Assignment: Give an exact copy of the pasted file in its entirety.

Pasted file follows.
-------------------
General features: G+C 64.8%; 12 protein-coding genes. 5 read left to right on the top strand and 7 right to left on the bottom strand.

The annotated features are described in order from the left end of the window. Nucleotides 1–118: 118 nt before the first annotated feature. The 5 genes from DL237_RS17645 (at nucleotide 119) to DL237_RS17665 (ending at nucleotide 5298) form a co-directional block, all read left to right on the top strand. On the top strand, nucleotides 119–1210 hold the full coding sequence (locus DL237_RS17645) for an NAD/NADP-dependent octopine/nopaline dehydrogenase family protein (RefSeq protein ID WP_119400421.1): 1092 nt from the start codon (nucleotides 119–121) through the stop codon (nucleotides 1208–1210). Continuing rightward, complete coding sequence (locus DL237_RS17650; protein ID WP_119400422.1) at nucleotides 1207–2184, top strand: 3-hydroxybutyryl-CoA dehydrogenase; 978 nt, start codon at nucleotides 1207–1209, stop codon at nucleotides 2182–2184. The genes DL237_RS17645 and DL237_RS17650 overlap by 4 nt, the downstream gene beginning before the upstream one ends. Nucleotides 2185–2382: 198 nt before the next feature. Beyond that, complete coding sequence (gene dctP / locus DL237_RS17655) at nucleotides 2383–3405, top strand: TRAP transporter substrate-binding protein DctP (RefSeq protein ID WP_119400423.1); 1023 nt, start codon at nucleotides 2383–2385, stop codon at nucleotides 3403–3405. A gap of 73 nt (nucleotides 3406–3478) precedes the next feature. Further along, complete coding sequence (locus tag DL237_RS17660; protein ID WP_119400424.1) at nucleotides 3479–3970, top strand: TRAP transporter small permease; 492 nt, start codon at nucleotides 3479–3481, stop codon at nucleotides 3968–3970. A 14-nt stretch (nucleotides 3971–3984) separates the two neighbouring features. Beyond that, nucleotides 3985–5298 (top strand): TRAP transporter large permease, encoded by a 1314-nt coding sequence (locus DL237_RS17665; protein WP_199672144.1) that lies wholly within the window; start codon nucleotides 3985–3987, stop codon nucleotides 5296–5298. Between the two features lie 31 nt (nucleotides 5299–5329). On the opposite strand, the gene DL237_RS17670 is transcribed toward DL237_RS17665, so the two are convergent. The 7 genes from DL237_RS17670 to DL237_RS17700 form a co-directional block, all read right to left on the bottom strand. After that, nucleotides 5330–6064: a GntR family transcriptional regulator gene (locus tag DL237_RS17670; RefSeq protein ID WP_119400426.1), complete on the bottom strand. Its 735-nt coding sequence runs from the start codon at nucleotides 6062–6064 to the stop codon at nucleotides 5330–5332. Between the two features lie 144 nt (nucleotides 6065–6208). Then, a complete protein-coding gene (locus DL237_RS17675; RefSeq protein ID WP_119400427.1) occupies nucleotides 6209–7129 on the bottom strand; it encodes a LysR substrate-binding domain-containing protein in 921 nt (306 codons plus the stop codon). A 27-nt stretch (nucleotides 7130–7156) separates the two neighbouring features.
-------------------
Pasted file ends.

General features: G+C 64.8%; 12 protein-coding genes. 5 read left to right on the top strand and 7 right to left on the bottom strand.

The annotated features are described in order from the left end of the window. Nucleotides 1–118: 118 nt before the first annotated feature. The 5 genes from DL237_RS17645 (at nucleotide 119) to DL237_RS17665 (ending at nucleotide 5298) form a co-directional block, all read left to right on the top strand. On the top strand, nucleotides 119–1210 hold the full coding sequence (locus DL237_RS17645) for an NAD/NADP-dependent octopine/nopaline dehydrogenase family protein (RefSeq protein ID WP_119400421.1): 1092 nt from the start codon (nucleotides 119–121) through the stop codon (nucleotides 1208–1210). Continuing rightward, complete coding sequence (locus DL237_RS17650; protein ID WP_119400422.1) at nucleotides 1207–2184, top strand: 3-hydroxybutyryl-CoA dehydrogenase; 978 nt, start codon at nucleotides 1207–1209, stop codon at nucleotides 2182–2184. The genes DL237_RS17645 and DL237_RS17650 overlap by 4 nt, the downstream gene beginning before the upstream one ends. Nucleotides 2185–2382: 198 nt before the next feature. Beyond that, complete coding sequence (gene dctP / locus DL237_RS17655) at nucleotides 2383–3405, top strand: TRAP transporter substrate-binding protein DctP (RefSeq protein ID WP_119400423.1); 1023 nt, start codon at nucleotides 2383–2385, stop codon at nucleotides 3403–3405. A gap of 73 nt (nucleotides 3406–3478) precedes the next feature. Further along, complete coding sequence (locus tag DL237_RS17660; protein ID WP_119400424.1) at nucleotides 3479–3970, top strand: TRAP transporter small permease; 492 nt, start codon at nucleotides 3479–3481, stop codon at nucleotides 3968–3970. A 14-nt stretch (nucleotides 3971–3984) separates the two neighbouring features. Beyond that, nucleotides 3985–5298 (top strand): TRAP transporter large permease, encoded by a 1314-nt coding sequence (locus DL237_RS17665; protein WP_199672144.1) that lies wholly within the window; start codon nucleotides 3985–3987, stop codon nucleotides 5296–5298. Between the two features lie 31 nt (nucleotides 5299–5329). On the opposite strand, the gene DL237_RS17670 is transcribed toward DL237_RS17665, so the two are convergent. The 7 genes from DL237_RS17670 to DL237_RS17700 form a co-directional block, all read right to left on the bottom strand. After that, nucleotides 5330–6064: a GntR family transcriptional regulator gene (locus tag DL237_RS17670; RefSeq protein ID WP_119400426.1), complete on the bottom strand. Its 735-nt coding sequence runs from the start codon at nucleotides 6062–6064 to the stop codon at nucleotides 5330–5332. Between the two features lie 144 nt (nucleotides 6065–6208). Then, a complete protein-coding gene (locus DL237_RS17675; RefSeq protein ID WP_119400427.1) occupies nucleotides 6209–7129 on the bottom strand; it encodes a LysR substrate-binding domain-containing protein in 921 nt (306 codons plus the stop codon). A 27-nt stretch (nucleotides 7130–7156) separates the two neighbouring features.